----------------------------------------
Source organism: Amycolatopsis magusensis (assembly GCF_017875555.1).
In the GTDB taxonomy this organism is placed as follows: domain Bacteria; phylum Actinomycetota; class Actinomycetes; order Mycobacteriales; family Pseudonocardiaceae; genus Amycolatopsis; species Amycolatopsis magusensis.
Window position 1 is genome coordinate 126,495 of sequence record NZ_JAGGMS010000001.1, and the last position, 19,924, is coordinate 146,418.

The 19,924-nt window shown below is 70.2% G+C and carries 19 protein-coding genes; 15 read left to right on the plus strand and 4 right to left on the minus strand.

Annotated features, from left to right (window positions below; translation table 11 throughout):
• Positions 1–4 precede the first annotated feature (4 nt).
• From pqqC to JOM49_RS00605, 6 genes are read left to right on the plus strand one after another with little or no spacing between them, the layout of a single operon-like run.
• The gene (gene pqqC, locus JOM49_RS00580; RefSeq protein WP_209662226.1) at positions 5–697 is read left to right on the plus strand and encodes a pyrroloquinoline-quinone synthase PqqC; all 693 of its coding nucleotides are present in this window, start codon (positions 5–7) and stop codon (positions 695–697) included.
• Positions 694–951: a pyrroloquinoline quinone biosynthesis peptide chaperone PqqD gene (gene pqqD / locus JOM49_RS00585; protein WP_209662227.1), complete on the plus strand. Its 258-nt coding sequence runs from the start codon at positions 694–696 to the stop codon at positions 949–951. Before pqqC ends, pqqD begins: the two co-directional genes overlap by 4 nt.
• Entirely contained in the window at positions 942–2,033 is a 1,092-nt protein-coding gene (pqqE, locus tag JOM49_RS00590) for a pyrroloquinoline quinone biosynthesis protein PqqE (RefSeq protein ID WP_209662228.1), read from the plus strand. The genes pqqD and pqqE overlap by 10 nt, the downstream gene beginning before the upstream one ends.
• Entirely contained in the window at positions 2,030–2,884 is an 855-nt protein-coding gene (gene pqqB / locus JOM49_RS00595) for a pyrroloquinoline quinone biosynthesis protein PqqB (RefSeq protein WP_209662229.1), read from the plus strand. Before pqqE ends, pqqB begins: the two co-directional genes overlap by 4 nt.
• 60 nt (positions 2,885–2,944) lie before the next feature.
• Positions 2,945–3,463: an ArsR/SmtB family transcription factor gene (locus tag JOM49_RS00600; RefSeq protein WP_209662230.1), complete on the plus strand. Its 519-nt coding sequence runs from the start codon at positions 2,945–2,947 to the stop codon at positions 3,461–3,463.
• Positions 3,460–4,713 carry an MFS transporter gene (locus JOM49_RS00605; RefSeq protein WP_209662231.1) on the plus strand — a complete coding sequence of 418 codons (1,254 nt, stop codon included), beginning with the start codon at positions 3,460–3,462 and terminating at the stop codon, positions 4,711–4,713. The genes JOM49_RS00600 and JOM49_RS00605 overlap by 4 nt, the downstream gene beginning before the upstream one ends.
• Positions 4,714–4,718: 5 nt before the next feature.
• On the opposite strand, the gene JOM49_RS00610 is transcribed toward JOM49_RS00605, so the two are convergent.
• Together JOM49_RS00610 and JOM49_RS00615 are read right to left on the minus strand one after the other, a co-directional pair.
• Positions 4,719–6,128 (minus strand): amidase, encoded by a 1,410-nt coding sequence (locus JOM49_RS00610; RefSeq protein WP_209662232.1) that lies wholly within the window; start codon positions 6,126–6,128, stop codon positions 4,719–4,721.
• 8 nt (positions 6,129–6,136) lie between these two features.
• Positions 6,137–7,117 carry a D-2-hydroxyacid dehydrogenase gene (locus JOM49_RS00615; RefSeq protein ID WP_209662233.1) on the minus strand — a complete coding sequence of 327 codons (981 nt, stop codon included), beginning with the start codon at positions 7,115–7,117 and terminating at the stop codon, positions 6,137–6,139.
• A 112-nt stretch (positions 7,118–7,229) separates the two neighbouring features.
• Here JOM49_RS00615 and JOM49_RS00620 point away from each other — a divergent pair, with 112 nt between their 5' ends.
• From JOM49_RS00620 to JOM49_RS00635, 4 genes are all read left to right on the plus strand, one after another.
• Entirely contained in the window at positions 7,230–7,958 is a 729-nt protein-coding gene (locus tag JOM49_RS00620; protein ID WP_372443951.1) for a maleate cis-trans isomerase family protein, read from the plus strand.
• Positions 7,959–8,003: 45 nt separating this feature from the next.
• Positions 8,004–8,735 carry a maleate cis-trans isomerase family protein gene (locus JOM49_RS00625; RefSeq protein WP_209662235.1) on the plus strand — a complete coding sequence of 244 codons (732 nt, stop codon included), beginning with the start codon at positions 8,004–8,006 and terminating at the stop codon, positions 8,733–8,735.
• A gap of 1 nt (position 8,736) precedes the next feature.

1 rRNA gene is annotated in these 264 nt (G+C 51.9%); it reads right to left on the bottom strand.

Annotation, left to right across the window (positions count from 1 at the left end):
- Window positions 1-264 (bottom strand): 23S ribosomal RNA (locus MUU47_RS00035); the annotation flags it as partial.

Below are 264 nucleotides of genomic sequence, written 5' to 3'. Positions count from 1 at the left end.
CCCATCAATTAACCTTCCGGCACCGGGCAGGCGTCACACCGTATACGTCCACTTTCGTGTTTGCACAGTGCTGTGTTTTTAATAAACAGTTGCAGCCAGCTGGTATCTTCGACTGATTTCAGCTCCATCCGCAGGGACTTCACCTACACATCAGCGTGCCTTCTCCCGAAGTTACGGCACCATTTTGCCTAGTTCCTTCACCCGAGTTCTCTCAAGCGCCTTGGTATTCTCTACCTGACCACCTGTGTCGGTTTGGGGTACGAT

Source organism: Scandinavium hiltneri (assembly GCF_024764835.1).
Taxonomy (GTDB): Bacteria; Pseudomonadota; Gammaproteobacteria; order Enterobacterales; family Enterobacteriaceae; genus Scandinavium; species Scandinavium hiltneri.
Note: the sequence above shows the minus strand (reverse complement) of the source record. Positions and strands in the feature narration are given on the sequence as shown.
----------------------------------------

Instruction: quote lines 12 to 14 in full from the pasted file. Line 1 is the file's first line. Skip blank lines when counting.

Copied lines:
• 60 nt (positions 2,885–2,944) lie before the next feature.
• Positions 2,945–3,463: an ArsR/SmtB family transcription factor gene (locus tag JOM49_RS00600; RefSeq protein WP_209662230.1), complete on the plus strand. Its 519-nt coding sequence runs from the start codon at positions 2,945–2,947 to the stop codon at positions 3,461–3,463.
• Positions 3,460–4,713 carry an MFS transporter gene (locus JOM49_RS00605; RefSeq protein WP_209662231.1) on the plus strand — a complete coding sequence of 418 codons (1,254 nt, stop codon included), beginning with the start codon at positions 3,460–3,462 and terminating at the stop codon, positions 4,711–4,713. The genes JOM49_RS00600 and JOM49_RS00605 overlap by 4 nt, the downstream gene beginning before the upstream one ends.